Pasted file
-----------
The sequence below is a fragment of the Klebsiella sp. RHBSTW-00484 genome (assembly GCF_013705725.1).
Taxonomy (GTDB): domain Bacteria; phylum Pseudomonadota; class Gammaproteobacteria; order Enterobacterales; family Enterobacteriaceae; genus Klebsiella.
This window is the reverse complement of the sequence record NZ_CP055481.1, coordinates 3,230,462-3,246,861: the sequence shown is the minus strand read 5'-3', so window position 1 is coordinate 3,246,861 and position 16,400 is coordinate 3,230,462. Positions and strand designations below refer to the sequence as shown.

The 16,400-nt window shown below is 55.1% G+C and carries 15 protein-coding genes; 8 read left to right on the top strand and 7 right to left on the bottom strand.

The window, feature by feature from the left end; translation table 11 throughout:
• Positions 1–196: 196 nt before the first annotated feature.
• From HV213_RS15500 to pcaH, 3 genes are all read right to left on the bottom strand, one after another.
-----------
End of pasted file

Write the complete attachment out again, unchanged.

The sequence below is a fragment of the Klebsiella sp. RHBSTW-00484 genome (assembly GCF_013705725.1).
Taxonomy (GTDB): domain Bacteria; phylum Pseudomonadota; class Gammaproteobacteria; order Enterobacterales; family Enterobacteriaceae; genus Klebsiella.
This window is the reverse complement of the sequence record NZ_CP055481.1, coordinates 3,230,462-3,246,861: the sequence shown is the minus strand read 5'-3', so window position 1 is coordinate 3,246,861 and position 16,400 is coordinate 3,230,462. Positions and strand designations below refer to the sequence as shown.

The 16,400-nt window shown below is 55.1% G+C and carries 15 protein-coding genes; 8 read left to right on the top strand and 7 right to left on the bottom strand.

The window, feature by feature from the left end; translation table 11 throughout:
• Positions 1–196: 196 nt before the first annotated feature.
• From HV213_RS15500 to pcaH, 3 genes are all read right to left on the bottom strand, one after another.